Indonesia and Turkey signed on Thursday a document leading to negotiation rounds of Comprehensive Economic Partnership Agreement (CEPA) between the two countries, which is expected to further enhance bilateral trade.
The signing of the document was conducted by Indonesian Trade Minister Enggartiasto Lukita and Turkey Deputy Prime Minister Fikri Isik in Tangerang, west of Indonesian capital Jakarta.
Should the negotiations were succeed, the two economies were expected to see two-way trade reach 10 billion U.S. dollars by 2023, Enggartiasto said.
“The CEPA would pave the way for bilateral efforts to materialize mutual visions of Indonesia and Turkey leaders,” he said.
Turkey Deputy Prime Minister Isik said Indonesia would hold strategic and significant role, possessing major potential among Asian countries, thanks to its huge human resources.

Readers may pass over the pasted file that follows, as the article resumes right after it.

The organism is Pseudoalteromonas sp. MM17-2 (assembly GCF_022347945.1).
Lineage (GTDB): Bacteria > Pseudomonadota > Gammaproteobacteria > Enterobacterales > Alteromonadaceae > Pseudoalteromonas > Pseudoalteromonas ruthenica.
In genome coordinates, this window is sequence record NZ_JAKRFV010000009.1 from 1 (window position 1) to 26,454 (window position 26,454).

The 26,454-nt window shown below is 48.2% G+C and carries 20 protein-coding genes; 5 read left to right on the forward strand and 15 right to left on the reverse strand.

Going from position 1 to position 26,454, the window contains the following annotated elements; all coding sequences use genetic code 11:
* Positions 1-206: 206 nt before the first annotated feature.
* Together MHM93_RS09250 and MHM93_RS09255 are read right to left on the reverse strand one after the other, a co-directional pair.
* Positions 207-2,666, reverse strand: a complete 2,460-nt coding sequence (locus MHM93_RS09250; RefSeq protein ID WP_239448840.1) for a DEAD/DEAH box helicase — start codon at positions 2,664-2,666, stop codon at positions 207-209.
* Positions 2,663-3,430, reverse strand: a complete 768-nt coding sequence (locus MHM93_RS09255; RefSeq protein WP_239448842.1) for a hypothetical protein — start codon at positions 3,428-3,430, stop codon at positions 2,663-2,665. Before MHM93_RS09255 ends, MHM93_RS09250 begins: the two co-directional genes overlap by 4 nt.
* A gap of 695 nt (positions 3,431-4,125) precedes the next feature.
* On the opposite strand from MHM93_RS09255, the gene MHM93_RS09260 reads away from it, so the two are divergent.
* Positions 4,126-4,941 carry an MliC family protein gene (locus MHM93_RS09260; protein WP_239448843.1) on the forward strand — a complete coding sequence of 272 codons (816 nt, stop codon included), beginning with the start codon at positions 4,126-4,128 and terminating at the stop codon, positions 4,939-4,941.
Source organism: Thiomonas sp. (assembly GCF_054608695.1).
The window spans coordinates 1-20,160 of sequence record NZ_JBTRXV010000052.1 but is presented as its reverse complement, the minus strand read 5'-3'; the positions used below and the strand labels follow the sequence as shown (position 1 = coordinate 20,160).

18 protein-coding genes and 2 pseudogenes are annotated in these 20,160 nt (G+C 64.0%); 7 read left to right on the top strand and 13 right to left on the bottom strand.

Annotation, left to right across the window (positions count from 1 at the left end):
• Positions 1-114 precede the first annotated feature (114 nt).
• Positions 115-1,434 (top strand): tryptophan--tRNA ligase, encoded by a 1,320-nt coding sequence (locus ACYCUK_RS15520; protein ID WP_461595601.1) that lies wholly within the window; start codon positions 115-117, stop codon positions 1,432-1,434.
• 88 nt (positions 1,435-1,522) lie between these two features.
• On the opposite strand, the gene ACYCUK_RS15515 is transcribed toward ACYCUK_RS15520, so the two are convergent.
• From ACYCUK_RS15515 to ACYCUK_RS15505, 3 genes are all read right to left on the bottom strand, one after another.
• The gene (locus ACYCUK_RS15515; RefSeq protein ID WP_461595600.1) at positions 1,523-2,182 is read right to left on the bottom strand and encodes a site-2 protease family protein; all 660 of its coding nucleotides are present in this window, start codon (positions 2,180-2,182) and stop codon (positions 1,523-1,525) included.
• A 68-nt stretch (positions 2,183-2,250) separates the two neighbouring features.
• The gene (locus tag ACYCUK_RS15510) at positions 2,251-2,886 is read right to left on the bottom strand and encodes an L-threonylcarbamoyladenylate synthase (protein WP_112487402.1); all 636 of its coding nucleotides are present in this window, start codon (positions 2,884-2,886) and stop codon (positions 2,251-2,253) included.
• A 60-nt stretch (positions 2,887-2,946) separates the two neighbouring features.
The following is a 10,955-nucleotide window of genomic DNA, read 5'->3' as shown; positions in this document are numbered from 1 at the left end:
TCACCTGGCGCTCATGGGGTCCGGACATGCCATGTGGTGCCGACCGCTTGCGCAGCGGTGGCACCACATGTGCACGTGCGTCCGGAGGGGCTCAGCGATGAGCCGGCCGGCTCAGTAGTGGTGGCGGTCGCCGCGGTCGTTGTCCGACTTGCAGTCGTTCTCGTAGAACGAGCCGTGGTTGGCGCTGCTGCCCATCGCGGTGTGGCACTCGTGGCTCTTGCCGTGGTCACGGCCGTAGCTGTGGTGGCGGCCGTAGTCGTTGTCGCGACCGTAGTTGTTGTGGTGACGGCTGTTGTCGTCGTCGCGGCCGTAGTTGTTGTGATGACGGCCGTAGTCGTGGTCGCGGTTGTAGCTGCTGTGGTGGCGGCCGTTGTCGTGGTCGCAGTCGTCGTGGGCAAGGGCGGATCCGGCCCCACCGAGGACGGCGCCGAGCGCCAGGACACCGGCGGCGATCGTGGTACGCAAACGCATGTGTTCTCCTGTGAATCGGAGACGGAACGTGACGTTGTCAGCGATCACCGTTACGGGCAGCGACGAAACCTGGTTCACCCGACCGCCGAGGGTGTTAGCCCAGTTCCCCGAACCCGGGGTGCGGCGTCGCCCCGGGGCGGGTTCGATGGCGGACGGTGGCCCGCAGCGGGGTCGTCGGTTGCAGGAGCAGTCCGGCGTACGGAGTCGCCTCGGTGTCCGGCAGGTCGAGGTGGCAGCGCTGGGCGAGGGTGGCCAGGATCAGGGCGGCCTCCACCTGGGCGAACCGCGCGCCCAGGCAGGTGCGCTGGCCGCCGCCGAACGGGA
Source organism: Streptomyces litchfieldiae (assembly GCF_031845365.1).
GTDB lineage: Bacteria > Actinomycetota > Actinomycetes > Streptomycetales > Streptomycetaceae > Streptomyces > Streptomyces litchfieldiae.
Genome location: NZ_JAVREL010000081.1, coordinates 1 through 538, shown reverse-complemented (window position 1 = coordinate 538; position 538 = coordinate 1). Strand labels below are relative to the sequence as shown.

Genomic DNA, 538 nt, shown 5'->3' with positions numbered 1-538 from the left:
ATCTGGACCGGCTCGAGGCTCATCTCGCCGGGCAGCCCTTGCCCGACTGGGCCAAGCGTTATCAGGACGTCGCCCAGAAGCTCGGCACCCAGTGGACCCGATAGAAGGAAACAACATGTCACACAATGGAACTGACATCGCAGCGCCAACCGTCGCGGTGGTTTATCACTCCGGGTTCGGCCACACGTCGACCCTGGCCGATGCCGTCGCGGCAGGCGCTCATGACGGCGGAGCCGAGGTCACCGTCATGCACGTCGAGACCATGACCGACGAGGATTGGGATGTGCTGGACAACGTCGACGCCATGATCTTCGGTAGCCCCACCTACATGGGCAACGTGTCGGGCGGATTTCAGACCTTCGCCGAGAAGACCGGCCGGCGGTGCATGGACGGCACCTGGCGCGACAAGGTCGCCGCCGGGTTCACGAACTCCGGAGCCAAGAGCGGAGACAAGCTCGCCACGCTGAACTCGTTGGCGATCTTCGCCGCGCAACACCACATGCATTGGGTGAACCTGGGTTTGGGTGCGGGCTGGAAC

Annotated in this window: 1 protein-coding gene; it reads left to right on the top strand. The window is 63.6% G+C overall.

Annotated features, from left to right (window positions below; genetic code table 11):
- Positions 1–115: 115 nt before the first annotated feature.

“This decision (CEPA) is very essential to bring about improved level of economy in the two countries,” he added.
Two-way trade between Indonesia and Turkey stood at 1.7 billion U.S. dollars last year, down 9 percent from a year earlier.
Indonesia is now undergoing CEPA negotiations with several countries and economies, including Australia, South Korea, India, Chile and European Union, to expand its trade.